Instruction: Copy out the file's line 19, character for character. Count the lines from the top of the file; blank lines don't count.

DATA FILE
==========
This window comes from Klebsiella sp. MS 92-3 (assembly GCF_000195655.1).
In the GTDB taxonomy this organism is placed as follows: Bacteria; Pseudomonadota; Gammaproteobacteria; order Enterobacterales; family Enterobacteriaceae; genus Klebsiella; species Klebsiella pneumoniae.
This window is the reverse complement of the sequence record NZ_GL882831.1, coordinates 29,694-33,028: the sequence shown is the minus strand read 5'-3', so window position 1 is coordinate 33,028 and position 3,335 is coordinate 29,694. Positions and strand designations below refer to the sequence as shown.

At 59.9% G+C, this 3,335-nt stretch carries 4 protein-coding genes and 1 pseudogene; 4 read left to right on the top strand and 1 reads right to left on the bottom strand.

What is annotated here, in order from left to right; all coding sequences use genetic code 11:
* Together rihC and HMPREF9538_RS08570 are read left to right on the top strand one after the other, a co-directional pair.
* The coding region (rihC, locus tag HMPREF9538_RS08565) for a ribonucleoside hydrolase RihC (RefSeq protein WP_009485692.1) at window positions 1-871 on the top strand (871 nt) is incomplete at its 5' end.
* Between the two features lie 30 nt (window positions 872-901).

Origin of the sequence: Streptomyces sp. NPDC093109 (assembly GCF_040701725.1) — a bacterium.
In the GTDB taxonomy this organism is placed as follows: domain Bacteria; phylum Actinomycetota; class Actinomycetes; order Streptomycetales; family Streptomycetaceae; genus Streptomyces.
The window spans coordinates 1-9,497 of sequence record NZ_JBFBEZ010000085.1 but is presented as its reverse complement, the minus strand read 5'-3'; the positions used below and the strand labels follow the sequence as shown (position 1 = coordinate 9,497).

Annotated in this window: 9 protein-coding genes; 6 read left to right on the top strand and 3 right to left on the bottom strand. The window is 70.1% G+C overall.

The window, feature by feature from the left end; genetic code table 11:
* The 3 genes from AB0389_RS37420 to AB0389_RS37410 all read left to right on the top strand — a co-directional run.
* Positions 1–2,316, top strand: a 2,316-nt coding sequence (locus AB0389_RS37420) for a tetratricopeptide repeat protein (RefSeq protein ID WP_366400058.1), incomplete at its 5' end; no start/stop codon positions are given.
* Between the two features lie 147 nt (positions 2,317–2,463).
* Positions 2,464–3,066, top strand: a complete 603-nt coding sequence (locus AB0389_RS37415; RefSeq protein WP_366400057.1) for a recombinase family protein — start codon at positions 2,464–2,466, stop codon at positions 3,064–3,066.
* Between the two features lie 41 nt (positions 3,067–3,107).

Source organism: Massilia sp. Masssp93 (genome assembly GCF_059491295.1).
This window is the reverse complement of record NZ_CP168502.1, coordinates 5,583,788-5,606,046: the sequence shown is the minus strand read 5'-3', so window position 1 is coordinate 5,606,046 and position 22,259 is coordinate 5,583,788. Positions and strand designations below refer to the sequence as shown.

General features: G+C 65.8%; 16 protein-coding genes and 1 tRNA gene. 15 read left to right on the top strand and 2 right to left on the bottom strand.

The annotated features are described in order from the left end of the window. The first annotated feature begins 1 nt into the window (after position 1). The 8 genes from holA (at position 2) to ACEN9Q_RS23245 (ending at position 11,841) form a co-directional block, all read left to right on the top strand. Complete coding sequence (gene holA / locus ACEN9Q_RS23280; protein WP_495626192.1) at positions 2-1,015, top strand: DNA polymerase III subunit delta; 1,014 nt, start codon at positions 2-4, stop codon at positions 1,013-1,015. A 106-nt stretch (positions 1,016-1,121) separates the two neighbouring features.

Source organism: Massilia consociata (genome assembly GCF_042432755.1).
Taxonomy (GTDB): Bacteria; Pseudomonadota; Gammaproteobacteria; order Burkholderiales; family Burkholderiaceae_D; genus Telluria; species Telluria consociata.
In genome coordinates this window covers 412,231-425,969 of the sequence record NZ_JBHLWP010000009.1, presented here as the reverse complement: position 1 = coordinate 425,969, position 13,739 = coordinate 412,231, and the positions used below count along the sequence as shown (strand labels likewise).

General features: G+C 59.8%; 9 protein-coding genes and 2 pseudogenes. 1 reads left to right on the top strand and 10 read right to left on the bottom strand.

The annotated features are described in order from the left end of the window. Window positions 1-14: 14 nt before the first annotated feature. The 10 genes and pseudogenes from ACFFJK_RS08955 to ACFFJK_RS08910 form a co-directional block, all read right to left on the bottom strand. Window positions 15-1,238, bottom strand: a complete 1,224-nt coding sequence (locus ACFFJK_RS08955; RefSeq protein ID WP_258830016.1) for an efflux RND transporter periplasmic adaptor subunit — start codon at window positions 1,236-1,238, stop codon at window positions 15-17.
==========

Source organism: Massilia sp. Masssp93 (genome assembly GCF_059491295.1).